Whether you're not sure which major is right for you, or you're having trouble narrowing your options, there are a number of questions you can ask to get closer to an answer that feels right for you.
Declaring a college major is an exciting moment along your learning journey. Sometimes, however, the choice can feel overwhelming given the number of subjects available to study. Give yourself time for introspection. While it might be tempting to take a quiz that promises an easy answer, this is a decision that requires more reflection. In the long run, it will be beneficial to think through your goals and objectives.
Whether you’re not sure about which college major to choose, or you’re having trouble narrowing down your options, there are a number of questions you can ask to get closer to an answer. In this article, we'll go over a framework for thinking about the best college major for you, ways to build on your major, and what to do if you still can't decide.
While it's becoming increasingly common to choose a major based on the career options you'll have after graduation, that's only one factor. Many students pursue their passion, develop their interests, or follow their values. Let's review five questions you can ask yourself to get closer to a major that feels right for you.
Your experiences—paid or otherwise—can reveal a good deal. Think about the past work you’ve completed: This could include internships, volunteering, and part-time or full-time roles. Which responsibilities felt energizing and which felt boring? Is there a particular area in which you’d like to grow?
Another helpful question: Are you industry oriented or work-oriented? In other words, is there one specific industry that interests you, or are you more interested in a type of work, like communications or design, that could be done in a variety of industries?
What you care about—and why—can be a strong indicator when deciding upon a major. Perhaps you want to find a job that pays well after graduation. Perhaps you’re concerned about a pressing issue, like climate change, and want to contribute to addressing it in some way. Your values can help spotlight potential college majors.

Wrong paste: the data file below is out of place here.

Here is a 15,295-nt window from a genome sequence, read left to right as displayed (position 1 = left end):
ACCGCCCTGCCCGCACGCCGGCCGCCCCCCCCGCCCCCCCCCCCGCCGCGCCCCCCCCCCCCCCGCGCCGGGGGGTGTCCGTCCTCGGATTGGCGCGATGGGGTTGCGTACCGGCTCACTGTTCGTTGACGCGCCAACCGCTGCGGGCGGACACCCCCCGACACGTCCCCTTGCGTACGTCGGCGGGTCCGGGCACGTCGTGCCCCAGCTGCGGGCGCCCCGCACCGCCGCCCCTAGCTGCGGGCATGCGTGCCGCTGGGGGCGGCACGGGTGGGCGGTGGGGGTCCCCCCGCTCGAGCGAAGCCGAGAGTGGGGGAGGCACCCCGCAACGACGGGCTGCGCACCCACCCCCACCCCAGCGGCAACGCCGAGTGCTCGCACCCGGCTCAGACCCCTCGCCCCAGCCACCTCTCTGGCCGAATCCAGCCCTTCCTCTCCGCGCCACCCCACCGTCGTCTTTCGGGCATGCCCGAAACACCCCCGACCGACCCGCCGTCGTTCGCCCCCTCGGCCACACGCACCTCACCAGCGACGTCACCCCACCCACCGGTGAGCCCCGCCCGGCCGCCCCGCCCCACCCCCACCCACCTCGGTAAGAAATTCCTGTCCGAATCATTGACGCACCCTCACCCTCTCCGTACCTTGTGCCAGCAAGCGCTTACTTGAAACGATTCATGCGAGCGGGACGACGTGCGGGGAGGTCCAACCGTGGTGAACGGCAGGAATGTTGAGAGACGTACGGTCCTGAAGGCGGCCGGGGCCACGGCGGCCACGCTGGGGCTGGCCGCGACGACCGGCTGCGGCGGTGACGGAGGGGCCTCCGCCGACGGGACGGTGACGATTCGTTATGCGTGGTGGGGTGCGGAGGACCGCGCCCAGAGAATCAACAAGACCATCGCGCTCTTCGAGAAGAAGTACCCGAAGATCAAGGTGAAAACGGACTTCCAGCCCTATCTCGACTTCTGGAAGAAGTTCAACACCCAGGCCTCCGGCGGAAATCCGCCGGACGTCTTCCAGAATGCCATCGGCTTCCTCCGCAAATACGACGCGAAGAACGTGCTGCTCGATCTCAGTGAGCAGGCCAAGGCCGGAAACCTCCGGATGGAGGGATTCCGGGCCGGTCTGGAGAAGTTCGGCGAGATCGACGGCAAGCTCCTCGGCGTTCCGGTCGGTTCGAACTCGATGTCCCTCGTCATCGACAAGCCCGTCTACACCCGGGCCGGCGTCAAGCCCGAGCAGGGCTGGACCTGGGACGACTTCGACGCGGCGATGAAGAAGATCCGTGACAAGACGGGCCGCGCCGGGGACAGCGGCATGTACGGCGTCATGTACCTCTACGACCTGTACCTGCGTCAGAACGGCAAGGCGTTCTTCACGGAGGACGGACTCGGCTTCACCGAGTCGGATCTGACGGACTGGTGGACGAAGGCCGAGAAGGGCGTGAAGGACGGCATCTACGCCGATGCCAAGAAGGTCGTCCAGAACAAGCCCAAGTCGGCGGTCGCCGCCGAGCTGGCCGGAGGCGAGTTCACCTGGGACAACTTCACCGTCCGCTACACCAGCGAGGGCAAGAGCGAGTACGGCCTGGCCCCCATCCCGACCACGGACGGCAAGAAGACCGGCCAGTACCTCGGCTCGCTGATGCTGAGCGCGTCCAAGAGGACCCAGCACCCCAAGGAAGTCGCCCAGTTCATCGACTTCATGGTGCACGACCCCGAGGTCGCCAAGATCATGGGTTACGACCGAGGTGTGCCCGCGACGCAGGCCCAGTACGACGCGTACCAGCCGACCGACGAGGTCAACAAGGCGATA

Make a list of your favorite subjects, passions, hobbies, and activities to see if a general theme pops up. Identifying your passion doesn’t necessarily mean you’ll turn it into a career, but if you can dig deeper and figure out what you enjoy about it, you can begin honing in on majors that might allow you to develop those skills or characteristics. Ask yourself: What do I want to learn more about?
Imagining your future can help you trace the steps you’ll need to take in order to achieve that dream. Think about where you’d like to be working and, as much as possible, what you’d like to be doing.
If you have some idea about work, no matter how concrete, you can explore related majors. Fast forwarding five or ten years can reveal a lot.
There are many reasons to pursue a bachelor’s degree. As we mentioned earlier, it doesn’t always come down to career. List your reasons for pursuing a college degree in the first place. These can include career prospects and preparation, quality of education, on-campus experience, but they can also be more personal, like self-exploration, or more social, like building a community or alumni connections.
The questions above can help you better understand yourself and what majors might be the best fit for you. But there are other career- and education-related factors to take into account.
High-demand jobs translate to more opportunities. For example, according to the Bureau of Labor Statistics, physical therapist jobs are expected to grow by 21 percent in the next ten years compared to 9 percent for political scientist jobs  .
That’s not to say you should choose a major solely on career outcome potentials, but it’s a good idea to get a clear picture of what you’d like your future to entail. Going back to political science as an example, if you choose that major, you’ll at least know there may be more competition for fewer jobs.
Learn more: 20 Highest-Paying Bachelor's Degree Jobs
Industries come and go, so choosing a major that will lead to work in a lasting field can be important, especially as artificial intelligence (AI) and machine learning continue to automate many jobs and displace workers.
Thinking about career longevity goes beyond thinking about specific industries. Studies have shown that the social skills—or interpersonal skills—students develop may be key to a long career. Unlike routine-heavy jobs that are becoming easier to automate, jobs that require social skills (or working with others) will likely have more longevity .